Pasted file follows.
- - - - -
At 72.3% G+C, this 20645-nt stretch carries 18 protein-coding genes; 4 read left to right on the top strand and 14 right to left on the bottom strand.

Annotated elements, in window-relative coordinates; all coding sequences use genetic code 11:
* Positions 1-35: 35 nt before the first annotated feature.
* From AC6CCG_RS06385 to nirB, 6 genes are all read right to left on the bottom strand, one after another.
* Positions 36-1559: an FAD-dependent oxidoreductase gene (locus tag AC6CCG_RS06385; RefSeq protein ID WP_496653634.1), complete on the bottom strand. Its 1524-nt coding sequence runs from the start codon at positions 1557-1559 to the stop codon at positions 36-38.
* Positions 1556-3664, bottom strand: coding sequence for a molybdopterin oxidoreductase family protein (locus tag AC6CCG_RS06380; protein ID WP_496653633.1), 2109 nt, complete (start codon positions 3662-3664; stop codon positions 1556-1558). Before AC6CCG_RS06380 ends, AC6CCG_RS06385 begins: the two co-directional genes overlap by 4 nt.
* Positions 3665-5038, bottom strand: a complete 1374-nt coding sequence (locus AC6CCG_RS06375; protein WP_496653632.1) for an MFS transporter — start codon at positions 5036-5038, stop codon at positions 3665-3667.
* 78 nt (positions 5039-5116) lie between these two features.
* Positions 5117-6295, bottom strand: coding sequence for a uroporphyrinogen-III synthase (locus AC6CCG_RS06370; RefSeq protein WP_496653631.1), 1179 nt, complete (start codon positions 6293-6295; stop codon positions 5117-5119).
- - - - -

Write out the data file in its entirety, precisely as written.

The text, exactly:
At 72.3% G+C, this 20645-nt stretch carries 18 protein-coding genes; 4 read left to right on the top strand and 14 right to left on the bottom strand.

Annotated elements, in window-relative coordinates; all coding sequences use genetic code 11:
* Positions 1-35: 35 nt before the first annotated feature.
* From AC6CCG_RS06385 to nirB, 6 genes are all read right to left on the bottom strand, one after another.
* Positions 36-1559: an FAD-dependent oxidoreductase gene (locus tag AC6CCG_RS06385; RefSeq protein ID WP_496653634.1), complete on the bottom strand. Its 1524-nt coding sequence runs from the start codon at positions 1557-1559 to the stop codon at positions 36-38.
* Positions 1556-3664, bottom strand: coding sequence for a molybdopterin oxidoreductase family protein (locus tag AC6CCG_RS06380; protein ID WP_496653633.1), 2109 nt, complete (start codon positions 3662-3664; stop codon positions 1556-1558). Before AC6CCG_RS06380 ends, AC6CCG_RS06385 begins: the two co-directional genes overlap by 4 nt.
* Positions 3665-5038, bottom strand: a complete 1374-nt coding sequence (locus AC6CCG_RS06375; protein WP_496653632.1) for an MFS transporter — start codon at positions 5036-5038, stop codon at positions 3665-3667.
* 78 nt (positions 5039-5116) lie between these two features.
* Positions 5117-6295, bottom strand: coding sequence for a uroporphyrinogen-III synthase (locus AC6CCG_RS06370; RefSeq protein WP_496653631.1), 1179 nt, complete (start codon positions 6293-6295; stop codon positions 5117-5119).